A OS X crypto ransomware PoC
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gopher.xcworkspace Initial commit Sep 4, 2015
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README.md Update README Sep 4, 2015



A PoC OS X ransomware

(c) fG! 2015. All rights reserved

reverser@put.as - https://reverse.put.as

This is a very small OS X ransomware proof of concept based on libsodium (https://github.com/jedisct1/libsodium) crypto library.

It shows how simple it is to build a robust version of such annoying threat in a couple of C lines and an external crypto library. To my knowledge Apple crypto libraries have some limitations for what I wanted to achieve with this PoC design and OpenSSL is deprecated in OS X. Honestly libsodium usage is a matter of personal choice since it's a great and easy to use crypto library.

The design principle is that there exists a master encryption pub/private key pair which is in control of the ransomware master. The ransomware binary will use the public key to encrypt session keys that are generated on each target and encrypted with the master key. In theory a victim would have to send the encrypted private session key to be decrypted. This would make it impossible to recover the files without access to the private master key. I always had trouble to understand how some ransomware files could be recovered when it's rather easy to make it near impossible without complicating too much logistics.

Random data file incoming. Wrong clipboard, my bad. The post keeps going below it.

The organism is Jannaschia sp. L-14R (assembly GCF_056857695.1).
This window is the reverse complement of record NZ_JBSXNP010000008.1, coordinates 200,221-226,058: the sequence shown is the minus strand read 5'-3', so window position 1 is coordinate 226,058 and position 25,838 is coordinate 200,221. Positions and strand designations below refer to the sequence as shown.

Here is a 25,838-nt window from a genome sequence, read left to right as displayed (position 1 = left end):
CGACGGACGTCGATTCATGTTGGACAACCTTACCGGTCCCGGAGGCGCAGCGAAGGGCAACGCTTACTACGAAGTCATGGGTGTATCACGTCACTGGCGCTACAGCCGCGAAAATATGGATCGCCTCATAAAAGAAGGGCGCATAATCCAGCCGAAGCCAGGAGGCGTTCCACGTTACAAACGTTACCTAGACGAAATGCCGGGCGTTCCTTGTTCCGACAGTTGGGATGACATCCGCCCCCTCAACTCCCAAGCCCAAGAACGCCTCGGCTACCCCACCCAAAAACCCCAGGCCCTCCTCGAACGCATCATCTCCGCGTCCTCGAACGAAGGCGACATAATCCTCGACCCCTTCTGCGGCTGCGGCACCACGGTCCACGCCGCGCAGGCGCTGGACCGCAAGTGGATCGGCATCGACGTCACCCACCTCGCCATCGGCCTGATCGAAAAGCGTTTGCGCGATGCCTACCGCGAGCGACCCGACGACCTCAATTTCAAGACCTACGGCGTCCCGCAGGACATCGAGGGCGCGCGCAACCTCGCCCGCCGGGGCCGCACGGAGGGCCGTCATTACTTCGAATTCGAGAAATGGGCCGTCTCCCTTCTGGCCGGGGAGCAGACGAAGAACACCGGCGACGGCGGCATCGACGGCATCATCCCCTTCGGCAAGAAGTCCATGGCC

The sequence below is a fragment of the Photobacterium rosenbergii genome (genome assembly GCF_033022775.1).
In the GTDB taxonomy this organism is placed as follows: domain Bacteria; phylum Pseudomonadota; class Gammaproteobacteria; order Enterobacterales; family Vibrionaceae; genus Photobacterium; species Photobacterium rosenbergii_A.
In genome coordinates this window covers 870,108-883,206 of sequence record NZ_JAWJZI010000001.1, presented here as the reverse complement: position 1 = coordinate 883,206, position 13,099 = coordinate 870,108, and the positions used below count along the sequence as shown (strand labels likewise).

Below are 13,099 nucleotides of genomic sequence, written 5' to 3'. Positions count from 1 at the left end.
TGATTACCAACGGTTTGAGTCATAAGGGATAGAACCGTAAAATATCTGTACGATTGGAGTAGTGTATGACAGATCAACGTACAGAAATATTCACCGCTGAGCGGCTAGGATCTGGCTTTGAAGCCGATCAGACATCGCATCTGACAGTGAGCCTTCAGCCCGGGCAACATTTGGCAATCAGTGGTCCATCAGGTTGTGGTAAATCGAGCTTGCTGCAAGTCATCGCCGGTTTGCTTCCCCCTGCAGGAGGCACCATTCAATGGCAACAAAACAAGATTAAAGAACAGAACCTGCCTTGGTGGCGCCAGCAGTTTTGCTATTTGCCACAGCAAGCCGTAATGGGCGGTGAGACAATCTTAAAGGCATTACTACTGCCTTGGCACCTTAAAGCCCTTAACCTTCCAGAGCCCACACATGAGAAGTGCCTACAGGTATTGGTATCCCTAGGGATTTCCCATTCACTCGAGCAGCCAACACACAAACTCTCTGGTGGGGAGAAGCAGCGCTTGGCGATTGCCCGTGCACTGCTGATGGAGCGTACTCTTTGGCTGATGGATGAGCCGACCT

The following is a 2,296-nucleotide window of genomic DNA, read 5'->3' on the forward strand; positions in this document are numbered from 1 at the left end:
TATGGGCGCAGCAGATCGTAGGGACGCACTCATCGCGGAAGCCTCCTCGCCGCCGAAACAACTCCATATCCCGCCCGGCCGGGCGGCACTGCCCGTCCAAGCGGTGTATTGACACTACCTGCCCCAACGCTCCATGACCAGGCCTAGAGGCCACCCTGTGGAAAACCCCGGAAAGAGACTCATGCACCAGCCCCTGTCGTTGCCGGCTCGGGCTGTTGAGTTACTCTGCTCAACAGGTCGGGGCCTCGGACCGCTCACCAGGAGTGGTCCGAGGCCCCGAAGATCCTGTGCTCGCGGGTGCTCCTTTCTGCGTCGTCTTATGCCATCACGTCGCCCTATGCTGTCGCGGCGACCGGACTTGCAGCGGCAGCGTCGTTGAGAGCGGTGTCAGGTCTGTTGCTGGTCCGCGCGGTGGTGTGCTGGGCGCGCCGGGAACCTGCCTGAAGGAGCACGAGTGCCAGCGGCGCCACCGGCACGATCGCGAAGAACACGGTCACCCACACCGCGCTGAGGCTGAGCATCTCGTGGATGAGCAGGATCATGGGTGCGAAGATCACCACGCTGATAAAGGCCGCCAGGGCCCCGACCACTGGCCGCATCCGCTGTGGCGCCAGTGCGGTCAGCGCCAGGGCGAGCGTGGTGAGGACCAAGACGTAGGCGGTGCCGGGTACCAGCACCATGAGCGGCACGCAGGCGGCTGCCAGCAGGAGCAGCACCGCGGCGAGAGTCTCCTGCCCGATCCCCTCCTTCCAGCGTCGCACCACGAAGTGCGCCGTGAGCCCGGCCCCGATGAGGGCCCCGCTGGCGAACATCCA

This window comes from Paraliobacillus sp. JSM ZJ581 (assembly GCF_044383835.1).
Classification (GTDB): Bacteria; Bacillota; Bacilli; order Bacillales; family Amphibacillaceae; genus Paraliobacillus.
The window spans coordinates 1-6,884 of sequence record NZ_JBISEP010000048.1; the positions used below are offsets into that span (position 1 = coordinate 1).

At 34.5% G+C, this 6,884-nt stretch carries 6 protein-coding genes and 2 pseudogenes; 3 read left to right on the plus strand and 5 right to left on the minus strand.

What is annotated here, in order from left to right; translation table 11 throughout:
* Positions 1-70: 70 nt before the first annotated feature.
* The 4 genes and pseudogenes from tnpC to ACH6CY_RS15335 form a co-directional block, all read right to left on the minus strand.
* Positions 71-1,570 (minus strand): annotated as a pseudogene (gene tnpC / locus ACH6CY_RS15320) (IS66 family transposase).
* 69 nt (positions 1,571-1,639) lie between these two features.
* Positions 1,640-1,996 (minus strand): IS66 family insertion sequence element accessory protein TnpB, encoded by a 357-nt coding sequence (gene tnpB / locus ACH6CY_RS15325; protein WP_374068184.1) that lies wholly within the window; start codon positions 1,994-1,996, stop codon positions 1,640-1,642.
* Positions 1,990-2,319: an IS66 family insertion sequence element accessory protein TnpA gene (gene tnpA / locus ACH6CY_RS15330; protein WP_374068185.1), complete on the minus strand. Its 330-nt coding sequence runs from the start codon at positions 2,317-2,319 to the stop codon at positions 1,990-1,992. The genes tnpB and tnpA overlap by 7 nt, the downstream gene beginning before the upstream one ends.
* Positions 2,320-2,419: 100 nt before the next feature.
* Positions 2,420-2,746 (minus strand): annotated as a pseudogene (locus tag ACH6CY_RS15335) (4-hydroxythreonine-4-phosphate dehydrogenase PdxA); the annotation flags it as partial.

The file section "algorithm" is extremely basic. It only searches for .docx files in ~/Documents folder. Something really better could be built on top of OS X Spotlight feature and/or libmagic. Definitely not the goal of this PoC.

You will need to compile yourself and add to the project libsodium static library or link against a dynamic version. I haven't included that on the project, only the include files (you might need to revise those for any incompatibilities that may arise with newer libsodium versions).

Code provided as it is, it used to work last time I tested it ;-)

Its goal is to demonstrate that there are really no special barriers in OS X against crypto ransomware. This menace hasn't arrived to OS X purely because of laziness from malware authors and scale, since it should be magnitudes more profitable against Windows targets. It doesn't contain really any OS X specifics other than Foundation methods to easily iterate over files. Adding spotlight search would make it easier and faster to locate documents and others to encrypt.